Firstly, what images does your mind conjure up when you think of a thirteen year-old girl? Innocence, probably, tinged with the colour pink. Passionate love – probably not. In this day and age, marriage between a thirteen year-old and sixteen year-old is considered scandalous and taboo, if not downright abhorrent. “There is nothing romantic or loving about this play, just lust, hormones, and teenage rebellion” is one reader’s firm opinion. Furthermore, many believe that the author was actually mocking the impetousness of teenage decisions rather than illustrating the beauty of “love’s light wings”. The only fact contradictory to this is that at the time of publication, both Romeo and Juliet would have been considered to be at a marriageable age. This toys with the notion that superficial characteristics can upstage the vast, magnificent idea of love, as the play shows nothing if not that true love should trump it all; these teenagers that let nothing stand between them and believe that love is worth death are the archetype of this ideal. After all, age is but a number.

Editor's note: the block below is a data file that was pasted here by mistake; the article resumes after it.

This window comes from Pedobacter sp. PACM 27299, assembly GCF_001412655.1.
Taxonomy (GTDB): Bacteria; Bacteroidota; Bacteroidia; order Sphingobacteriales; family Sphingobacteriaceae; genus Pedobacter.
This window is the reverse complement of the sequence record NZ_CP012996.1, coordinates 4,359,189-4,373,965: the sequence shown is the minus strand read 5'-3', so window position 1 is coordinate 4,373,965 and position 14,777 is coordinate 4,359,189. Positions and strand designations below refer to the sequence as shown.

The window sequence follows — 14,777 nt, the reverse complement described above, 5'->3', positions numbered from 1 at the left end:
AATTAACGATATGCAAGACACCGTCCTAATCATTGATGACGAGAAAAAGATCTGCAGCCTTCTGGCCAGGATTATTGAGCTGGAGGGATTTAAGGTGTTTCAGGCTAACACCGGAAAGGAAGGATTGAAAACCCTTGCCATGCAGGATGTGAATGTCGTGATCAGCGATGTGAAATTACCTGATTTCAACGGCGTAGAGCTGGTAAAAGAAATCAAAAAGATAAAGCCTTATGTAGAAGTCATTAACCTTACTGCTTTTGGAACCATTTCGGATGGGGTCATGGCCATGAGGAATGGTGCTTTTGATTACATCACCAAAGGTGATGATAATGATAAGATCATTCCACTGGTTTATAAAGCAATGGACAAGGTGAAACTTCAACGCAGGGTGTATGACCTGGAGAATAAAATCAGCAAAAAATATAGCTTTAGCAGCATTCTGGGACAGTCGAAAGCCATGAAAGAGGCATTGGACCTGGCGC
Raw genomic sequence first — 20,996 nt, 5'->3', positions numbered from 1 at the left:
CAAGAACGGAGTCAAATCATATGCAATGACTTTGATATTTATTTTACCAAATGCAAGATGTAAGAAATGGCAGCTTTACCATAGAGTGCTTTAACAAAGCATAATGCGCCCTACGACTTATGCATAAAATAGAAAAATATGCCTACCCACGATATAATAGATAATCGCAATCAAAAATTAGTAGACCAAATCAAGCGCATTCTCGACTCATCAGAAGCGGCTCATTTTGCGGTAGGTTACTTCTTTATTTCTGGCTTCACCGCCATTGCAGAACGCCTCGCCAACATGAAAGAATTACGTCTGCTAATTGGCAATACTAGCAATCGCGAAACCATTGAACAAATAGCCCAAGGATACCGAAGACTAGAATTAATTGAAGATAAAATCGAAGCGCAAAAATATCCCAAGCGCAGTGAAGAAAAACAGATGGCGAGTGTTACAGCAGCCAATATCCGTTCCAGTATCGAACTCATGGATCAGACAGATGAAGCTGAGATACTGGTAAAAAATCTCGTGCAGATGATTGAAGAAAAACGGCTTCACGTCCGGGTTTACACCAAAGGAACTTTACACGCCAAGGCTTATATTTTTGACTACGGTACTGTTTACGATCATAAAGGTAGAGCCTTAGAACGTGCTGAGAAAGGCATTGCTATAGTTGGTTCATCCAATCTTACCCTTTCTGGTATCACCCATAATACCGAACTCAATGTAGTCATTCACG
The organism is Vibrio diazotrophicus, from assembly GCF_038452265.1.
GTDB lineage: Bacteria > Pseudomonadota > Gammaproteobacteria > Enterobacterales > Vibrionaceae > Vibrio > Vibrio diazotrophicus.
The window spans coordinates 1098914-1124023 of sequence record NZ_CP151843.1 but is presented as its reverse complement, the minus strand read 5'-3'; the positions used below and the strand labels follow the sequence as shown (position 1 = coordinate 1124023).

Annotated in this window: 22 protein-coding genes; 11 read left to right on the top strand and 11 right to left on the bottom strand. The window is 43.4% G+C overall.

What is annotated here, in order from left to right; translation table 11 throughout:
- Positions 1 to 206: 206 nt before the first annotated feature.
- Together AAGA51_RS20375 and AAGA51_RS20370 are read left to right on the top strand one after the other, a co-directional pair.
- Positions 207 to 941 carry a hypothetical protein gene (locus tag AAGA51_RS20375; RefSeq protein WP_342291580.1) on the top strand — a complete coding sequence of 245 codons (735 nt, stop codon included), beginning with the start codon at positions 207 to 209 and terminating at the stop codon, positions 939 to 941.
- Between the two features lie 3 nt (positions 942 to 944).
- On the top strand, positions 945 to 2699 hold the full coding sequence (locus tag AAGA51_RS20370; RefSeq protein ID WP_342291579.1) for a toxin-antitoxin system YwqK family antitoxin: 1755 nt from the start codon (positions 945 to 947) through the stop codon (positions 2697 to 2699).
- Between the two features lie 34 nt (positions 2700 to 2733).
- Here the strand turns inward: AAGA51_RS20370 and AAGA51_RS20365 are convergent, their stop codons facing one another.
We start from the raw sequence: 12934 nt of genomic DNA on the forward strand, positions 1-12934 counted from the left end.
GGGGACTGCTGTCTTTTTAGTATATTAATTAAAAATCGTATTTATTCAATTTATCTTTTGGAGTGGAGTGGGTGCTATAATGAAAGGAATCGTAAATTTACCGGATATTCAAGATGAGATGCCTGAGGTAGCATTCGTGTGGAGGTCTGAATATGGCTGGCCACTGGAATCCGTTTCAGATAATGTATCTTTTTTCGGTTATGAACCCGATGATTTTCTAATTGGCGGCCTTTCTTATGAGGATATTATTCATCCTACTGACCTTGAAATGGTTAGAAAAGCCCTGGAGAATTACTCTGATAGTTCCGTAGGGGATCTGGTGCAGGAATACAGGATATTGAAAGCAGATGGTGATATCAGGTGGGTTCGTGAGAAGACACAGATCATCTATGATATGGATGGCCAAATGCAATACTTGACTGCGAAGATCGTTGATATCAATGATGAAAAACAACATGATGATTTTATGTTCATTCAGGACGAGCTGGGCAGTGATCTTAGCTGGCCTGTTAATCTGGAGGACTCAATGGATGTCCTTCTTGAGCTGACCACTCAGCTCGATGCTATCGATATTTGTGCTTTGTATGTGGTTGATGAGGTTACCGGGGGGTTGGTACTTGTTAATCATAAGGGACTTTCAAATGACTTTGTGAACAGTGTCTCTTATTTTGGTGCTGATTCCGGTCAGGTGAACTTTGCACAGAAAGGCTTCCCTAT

Rainbow Rowell, author of Eleanor and Park, another ‘modern teenage romance’, provides her own opinion in the aforementioned book, by asking why it is that Romeo and Juliet has weathered the storm of time, to which the eponymous Park replies, “Because people want to remember what it’s like to be young? And in love?” William Shakespeare’s famous love story is evocative of an ardour that most associate with their passionate youth – while teenage love may be short-sighted, it is still a sentimental memory for most adults – a nostalgic feeling held close to the heart. Another popular author of a young adult book stated that “adults love in different ways, not the only way.” This is something that Romeo and Juliet teaches its audience time and time again. After all, how many millions of teenagers believe that their beloved “is the sun”?